By now, I'm sure you've heard all the excuses by fans of the Pittsburgh Steelers.
· Ben Roethlisberger was hurt.
· Byron Leftwich was hurt.
· Troy Polamalu was hurt.
· Antonio Brown was hurt.
· Mike Adams is a starting offensive tackle.
· The Steelers typically play down to their competition.
· You're not going to win when your running backs keep fumbling.
By now, I'm sure you can think of all the things to nit pick about how the Browns played.
· Unable to put the game away early.
· Unable to put the game away late.
· Too many holding penalties.
· Inconsistent play from the quarterback.
· Predictable play calling.
By now, and until the next time the Browns play the Steelers on Dec. 30, the only thing that matters is that on Sunday, the Browns scored more points than the Steelers.
"I talked to all of our rookies and I said to the rookies, ‘You are all 1-0 against Pittsburgh.' When you play a rivalry game, you're trying to get some traction and they're 1-0," Browns coach Pat Shurmur said.
Among the rookies who are undefeated against the Steelers, it includes the Browns' rookie owner, Jimmy Haslam.
A winning culture and attitude are among the first things Halsam needs to change. You can't help think in the days leading up to Sunday's game, he played a role in a few areas.
Before the Browns played the Cowboys in Dallas on Nov. 18, Mike Holmgren and Jerry Jones shared an on-field conversation. Perhaps it was a simple conversation between two good friends, but it came on the heels of rumors that Holmgren would take over for Jason Garrett next season.
Holmgren has indicated he's still interested in coaching, but also said there isn't anything to the Big Show-to-Big D rumors.
A week later, the Browns announced Holmgren is leaving the organization immediately and Sunday's game was his last with the team.
Perhaps that pregame meeting didn't sit well with the Browns owner? Nowadays, the Browns are represented by one man only. The buck stops with Haslam.
That brings us to the promotions department. On Wednesday, it was announced the Browns would hand out inflatable flags to waive against the Steelers on Sunday.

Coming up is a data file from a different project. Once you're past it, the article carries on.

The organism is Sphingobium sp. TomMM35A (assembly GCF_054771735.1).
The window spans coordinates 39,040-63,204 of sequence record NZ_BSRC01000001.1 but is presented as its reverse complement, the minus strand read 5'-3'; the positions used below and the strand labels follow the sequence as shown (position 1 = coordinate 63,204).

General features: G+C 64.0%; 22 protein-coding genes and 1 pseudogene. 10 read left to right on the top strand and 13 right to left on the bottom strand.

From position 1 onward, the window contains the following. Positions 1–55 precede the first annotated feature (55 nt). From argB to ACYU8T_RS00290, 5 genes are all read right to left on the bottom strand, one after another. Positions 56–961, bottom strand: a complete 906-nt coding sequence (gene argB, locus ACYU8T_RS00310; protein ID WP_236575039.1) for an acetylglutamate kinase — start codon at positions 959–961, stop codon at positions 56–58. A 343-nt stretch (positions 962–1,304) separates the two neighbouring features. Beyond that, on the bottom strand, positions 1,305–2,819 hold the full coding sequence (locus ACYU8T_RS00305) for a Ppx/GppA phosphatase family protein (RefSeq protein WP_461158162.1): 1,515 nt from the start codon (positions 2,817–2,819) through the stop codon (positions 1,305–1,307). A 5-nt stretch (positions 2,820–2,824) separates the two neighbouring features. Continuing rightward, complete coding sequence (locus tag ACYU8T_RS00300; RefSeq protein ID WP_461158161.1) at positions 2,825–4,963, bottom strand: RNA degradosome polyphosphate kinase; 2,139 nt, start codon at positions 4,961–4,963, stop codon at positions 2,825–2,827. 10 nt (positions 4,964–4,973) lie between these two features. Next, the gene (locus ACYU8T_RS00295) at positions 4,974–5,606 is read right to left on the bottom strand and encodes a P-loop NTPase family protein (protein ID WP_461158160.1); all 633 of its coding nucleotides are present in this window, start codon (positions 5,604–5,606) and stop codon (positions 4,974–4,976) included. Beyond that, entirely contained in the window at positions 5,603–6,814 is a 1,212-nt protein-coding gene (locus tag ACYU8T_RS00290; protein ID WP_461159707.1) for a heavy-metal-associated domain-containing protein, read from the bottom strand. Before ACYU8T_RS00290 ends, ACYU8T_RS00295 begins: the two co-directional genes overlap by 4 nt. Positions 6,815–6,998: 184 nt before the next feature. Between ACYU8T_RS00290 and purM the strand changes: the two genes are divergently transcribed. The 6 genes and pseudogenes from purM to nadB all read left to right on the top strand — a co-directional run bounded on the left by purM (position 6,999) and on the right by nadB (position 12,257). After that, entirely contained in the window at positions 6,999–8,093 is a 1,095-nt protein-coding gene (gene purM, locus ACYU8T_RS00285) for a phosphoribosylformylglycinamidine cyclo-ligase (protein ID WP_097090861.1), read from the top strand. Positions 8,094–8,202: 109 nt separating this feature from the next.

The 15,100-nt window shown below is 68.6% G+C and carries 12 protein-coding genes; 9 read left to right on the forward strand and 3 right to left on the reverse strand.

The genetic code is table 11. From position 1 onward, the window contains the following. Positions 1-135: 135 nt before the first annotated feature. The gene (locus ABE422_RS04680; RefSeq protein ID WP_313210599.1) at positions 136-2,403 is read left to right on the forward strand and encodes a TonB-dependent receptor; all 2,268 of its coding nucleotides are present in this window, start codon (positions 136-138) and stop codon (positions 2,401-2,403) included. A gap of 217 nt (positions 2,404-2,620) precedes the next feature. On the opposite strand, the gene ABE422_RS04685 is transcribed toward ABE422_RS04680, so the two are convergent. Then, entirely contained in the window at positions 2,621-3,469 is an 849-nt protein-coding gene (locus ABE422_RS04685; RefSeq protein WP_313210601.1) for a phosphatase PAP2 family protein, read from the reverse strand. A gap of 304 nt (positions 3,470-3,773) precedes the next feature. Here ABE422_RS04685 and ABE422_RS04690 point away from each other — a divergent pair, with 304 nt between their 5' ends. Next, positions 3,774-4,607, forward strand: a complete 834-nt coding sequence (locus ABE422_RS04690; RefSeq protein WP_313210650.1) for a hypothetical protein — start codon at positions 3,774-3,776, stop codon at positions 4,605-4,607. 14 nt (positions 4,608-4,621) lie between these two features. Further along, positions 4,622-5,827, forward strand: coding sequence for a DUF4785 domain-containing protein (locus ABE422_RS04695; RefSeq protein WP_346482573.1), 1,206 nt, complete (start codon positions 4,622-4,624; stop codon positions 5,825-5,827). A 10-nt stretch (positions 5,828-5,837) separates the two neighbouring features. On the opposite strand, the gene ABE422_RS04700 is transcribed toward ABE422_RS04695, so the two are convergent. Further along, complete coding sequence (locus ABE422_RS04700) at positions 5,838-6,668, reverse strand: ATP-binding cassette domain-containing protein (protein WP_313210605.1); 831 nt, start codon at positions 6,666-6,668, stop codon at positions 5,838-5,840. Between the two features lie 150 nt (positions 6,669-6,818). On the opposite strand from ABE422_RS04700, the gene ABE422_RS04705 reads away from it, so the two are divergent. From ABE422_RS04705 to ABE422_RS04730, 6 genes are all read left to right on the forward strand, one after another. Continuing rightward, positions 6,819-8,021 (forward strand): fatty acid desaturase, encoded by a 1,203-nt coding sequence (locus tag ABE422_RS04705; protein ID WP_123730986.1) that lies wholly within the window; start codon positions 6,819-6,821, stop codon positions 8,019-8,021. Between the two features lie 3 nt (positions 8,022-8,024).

Those flags would be white.
Not good. The story made the national rounds and the Browns found themselves at the butt of the joke.
On Saturday, the Browns recanted on the promotion. Again, if you read between the lines, you can see perhaps there were larger forces at work and those forces spoke with a Tennessee twang.
For the first time since Art Modell owned the Cleveland Browns, everyone working for this franchise is finding out they need to hold themsevles to a higher standard or they have to answer to Haslam.
It is kind of like how the Steelers view their franchise. Not a bad model to follow.
Even better, with the Browns' new attitude and leadership netted a victory over the Steelers.
"I would imagine (Haslam) is very happy," Browns tight end Ben Watson said.
"To be able to come in and win against that (Pittsburgh) organization his first time around has to be very gratifying for him. He came in the locker room and congratulated everybody. He didn't address the team, but we'll see him around."
Yes, the Browns players, coaches and front office personnel will see Haslam around. He's the boss and everyone knows it.
It was only the Browns fifth over Pittsburgh since 1999, but quite possibly a victory that is the beginning of the end and the start of something special for this franchise.